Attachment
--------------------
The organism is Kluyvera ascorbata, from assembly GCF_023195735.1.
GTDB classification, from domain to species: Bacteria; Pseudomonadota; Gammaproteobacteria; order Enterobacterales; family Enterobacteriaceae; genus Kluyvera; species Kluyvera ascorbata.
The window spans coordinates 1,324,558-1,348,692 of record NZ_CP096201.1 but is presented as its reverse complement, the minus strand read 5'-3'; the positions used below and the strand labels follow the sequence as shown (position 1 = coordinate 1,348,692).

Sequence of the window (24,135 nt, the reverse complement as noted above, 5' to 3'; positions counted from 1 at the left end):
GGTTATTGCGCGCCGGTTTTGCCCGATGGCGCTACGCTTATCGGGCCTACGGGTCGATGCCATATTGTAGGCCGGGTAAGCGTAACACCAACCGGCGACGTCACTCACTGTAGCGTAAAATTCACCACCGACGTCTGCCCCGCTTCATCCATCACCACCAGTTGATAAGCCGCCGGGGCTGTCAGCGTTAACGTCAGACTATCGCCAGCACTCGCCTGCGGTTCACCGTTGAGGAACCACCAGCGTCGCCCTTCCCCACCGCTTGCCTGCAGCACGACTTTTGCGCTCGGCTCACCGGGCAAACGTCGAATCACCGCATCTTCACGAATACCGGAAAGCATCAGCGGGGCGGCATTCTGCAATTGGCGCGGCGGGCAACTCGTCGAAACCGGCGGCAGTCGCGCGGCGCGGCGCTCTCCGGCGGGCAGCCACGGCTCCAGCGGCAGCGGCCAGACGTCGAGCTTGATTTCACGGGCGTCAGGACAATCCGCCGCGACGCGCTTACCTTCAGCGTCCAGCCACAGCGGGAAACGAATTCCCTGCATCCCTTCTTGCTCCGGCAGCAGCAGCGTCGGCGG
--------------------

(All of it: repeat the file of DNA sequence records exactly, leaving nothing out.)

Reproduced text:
The organism is Kluyvera ascorbata, from assembly GCF_023195735.1.
GTDB classification, from domain to species: Bacteria; Pseudomonadota; Gammaproteobacteria; order Enterobacterales; family Enterobacteriaceae; genus Kluyvera; species Kluyvera ascorbata.
The window spans coordinates 1,324,558-1,348,692 of record NZ_CP096201.1 but is presented as its reverse complement, the minus strand read 5'-3'; the positions used below and the strand labels follow the sequence as shown (position 1 = coordinate 1,348,692).

Sequence of the window (24,135 nt, the reverse complement as noted above, 5' to 3'; positions counted from 1 at the left end):
GGTTATTGCGCGCCGGTTTTGCCCGATGGCGCTACGCTTATCGGGCCTACGGGTCGATGCCATATTGTAGGCCGGGTAAGCGTAACACCAACCGGCGACGTCACTCACTGTAGCGTAAAATTCACCACCGACGTCTGCCCCGCTTCATCCATCACCACCAGTTGATAAGCCGCCGGGGCTGTCAGCGTTAACGTCAGACTATCGCCAGCACTCGCCTGCGGTTCACCGTTGAGGAACCACCAGCGTCGCCCTTCCCCACCGCTTGCCTGCAGCACGACTTTTGCGCTCGGCTCACCGGGCAAACGTCGAATCACCGCATCTTCACGAATACCGGAAAGCATCAGCGGGGCGGCATTCTGCAATTGGCGCGGCGGGCAACTCGTCGAAACCGGCGGCAGTCGCGCGGCGCGGCGCTCTCCGGCGGGCAGCCACGGCTCCAGCGGCAGCGGCCAGACGTCGAGCTTGATTTCACGGGCGTCAGGACAATCCGCCGCGACGCGCTTACCTTCAGCGTCCAGCCACAGCGGGAAACGAATTCCCTGCATCCCTTCTTGCTCCGGCAGCAGCAGCGTCGGCGG